This process, like free text taxonomies, has the advantage of being easy to automate, but it replaces clearly defined navigation with a somewhat more probabilistic approach. The user essentially has to guess what the relevant terms are, in essence, and as such this process works best usually as an adjunct navigational system.
Syndication as Classification
There is another form of classification, though it’s not based on vocabularies but instead is based on time. When a user comes to your site, chances are pretty good that what they are seeking is novelty. This reason doesn’t mean that they’re looking for whoopee cushions and joy buzzers (unless it’s a site about gag gifts). Rather, the information that people are looking for is generally highly biased toward that which is new or different.
One of the things that many companies and organizations discovered very quickly in the early years of the web was that people didn’t go to a site if the content never changed, no matter how tasteful (or tasteless, for that matter) the content was. If your content didn’t visibly change with every visit, people would absorb the content once, maybe note that nothing’s changed the second time they visited, and then would never return.
This behavior is one of the major reasons why syndication feeds are becoming more dominant as the way that people get news and why visits to web sites not driven by syndication are drying up. An RSS or Atom feed is the ultimate expression of organization of information by time. It represents a bundle of content that provides enough of a synopsis of recent articles to provide some sense of content (that is, an abstract), perhaps with an associated keywords set tied in through some other taxonomy, and together with links to that content to provide a better, more comprehensive “view” of the article. You can think of such organizational schemes as syndication taxonomies.
Syndicated taxonomies bring an interesting, added dimension to the organization of your site for a few important reasons. First, you can “aggregate” other news feeds so that they all fall within a single taxonomic term—for instance, blogs from a number of different writers that all write on the semantic web could be aggregated together into a single Semantic Web category.
Beyond that, it is possible to take syndicated content from many sites and apply filters to extract links only to articles that fit a certain category. For instance, on the the XML News Network site, you’ll find a section where employment listings are filtered out from several large job boards that include such keywords as “semantic web,” “XForms,” “XQuery,” and so forth. While clearly indicating the origin of these resources is important, at the same time this filtering makes it possible to provide a single point from which people can come and look for jobs in a specific category, and it can also provide an Atom feed of this same content so that others can see these same lists within their own RSS news readers (or incorporate them into their own web sites).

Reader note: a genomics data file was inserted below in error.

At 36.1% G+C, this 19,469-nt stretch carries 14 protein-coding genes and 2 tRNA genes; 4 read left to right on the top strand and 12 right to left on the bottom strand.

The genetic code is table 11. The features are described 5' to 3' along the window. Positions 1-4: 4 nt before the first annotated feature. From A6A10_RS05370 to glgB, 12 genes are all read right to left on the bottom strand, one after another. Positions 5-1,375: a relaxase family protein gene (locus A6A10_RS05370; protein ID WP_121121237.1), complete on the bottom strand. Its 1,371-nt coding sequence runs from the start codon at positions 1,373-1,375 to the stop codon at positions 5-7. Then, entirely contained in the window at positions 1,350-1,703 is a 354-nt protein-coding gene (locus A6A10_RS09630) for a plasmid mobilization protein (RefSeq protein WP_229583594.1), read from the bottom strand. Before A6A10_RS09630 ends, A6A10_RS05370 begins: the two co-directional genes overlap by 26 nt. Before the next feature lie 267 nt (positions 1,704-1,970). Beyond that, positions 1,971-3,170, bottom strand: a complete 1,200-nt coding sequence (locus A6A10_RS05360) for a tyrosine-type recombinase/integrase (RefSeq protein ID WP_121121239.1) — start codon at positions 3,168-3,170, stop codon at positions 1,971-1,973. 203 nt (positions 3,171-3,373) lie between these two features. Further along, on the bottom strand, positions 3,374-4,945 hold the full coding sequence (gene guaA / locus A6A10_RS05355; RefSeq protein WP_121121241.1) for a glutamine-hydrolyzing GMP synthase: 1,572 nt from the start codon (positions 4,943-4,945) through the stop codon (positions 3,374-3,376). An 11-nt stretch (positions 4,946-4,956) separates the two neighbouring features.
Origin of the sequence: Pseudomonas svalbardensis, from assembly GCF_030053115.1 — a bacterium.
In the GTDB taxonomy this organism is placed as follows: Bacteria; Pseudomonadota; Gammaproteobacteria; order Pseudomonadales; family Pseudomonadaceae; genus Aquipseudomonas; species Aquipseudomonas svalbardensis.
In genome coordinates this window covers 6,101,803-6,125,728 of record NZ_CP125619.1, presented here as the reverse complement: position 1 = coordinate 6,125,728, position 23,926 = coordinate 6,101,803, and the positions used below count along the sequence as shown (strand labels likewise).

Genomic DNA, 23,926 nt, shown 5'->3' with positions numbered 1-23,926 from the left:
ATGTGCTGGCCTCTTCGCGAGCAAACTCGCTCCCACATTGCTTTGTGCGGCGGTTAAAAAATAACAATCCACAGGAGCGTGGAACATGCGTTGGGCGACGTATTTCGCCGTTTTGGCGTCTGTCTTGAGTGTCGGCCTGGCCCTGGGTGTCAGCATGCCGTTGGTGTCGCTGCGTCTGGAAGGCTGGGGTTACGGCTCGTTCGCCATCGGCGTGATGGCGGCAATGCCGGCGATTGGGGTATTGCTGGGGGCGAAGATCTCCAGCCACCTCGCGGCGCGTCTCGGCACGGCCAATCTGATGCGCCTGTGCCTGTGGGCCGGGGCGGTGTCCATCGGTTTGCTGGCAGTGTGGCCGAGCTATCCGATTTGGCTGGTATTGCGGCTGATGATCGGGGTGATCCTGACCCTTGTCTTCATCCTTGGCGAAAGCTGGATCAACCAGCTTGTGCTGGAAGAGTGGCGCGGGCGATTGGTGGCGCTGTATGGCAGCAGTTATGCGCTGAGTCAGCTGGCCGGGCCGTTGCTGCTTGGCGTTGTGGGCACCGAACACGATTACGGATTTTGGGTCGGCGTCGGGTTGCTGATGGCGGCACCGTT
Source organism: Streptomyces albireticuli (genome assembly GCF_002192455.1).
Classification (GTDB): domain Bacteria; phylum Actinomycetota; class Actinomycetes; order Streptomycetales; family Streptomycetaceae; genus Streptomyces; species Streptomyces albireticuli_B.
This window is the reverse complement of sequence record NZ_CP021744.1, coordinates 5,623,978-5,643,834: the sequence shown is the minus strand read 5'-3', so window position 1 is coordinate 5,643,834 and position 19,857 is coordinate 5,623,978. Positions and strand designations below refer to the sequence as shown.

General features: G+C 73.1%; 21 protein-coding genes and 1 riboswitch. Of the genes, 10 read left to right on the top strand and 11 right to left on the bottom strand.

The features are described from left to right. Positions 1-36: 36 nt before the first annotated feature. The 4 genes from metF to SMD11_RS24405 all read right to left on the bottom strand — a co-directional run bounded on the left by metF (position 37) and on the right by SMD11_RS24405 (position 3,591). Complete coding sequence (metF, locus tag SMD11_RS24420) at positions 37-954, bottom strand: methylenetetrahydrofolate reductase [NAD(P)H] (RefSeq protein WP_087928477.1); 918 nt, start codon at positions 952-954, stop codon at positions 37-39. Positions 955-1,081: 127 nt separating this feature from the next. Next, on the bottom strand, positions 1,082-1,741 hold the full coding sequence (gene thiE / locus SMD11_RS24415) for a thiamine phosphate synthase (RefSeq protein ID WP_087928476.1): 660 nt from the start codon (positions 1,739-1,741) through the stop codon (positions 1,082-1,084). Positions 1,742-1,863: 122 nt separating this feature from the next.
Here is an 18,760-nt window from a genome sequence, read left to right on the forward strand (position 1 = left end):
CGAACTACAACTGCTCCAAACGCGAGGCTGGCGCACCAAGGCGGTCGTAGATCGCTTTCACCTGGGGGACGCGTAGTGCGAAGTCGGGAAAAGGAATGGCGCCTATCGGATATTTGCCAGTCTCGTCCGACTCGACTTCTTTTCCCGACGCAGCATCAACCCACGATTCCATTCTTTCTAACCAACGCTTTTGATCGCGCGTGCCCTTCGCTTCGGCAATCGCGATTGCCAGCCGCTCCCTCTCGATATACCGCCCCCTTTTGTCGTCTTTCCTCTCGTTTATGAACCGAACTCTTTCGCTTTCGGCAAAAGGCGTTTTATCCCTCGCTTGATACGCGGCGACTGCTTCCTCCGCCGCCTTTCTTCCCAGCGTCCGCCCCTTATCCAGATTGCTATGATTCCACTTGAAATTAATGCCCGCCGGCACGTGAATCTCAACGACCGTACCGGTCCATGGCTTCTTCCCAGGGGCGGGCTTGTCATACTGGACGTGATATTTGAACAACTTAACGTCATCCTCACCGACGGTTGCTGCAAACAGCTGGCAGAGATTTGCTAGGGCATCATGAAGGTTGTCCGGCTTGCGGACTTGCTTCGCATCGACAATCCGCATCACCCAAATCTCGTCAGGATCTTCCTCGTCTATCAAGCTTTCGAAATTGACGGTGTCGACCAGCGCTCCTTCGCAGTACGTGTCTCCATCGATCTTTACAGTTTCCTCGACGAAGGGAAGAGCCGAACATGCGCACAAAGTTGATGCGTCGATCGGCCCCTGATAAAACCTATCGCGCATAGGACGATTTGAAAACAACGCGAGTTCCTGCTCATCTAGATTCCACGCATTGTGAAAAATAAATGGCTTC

The Responsibility of the Semantic Web
The semantic web has garnered a great deal of press recently, and to a great extent much of this attention focuses on one of the principal goals that Tim Berners-Lee set a number of years ago: to make it possible for machines to understand one another without existing in islands of proprietary formats and standards.
This goal is both noble and necessary, but all too often the practitioners of semantic web technologies have lost sight of the fact that understanding is still, fundamentally, an aspect of human cognition. Classification and search engines illustrate this problem clearly. The role of an indexer in a traditional search engine is to create what amounts to a computer-generated abstraction layer that attempts to provide relevance based on the lexical content of the article.
The problem with this approach comes from the fact that such lexical content may not mention the topic under discussion, or it may mention it in such a way that the relevant term(s) occur comparatively seldom. Moreover, lexical analysis can be an expensive proposition, as the number of synonyms and relationships tend to increase geometrically with the number of terms described, and not all terms are limited to a single word. This problem is well known to makers of speech-to-text systems, who have to turn tokens associated with probabilistic interpretations of waveforms into text content.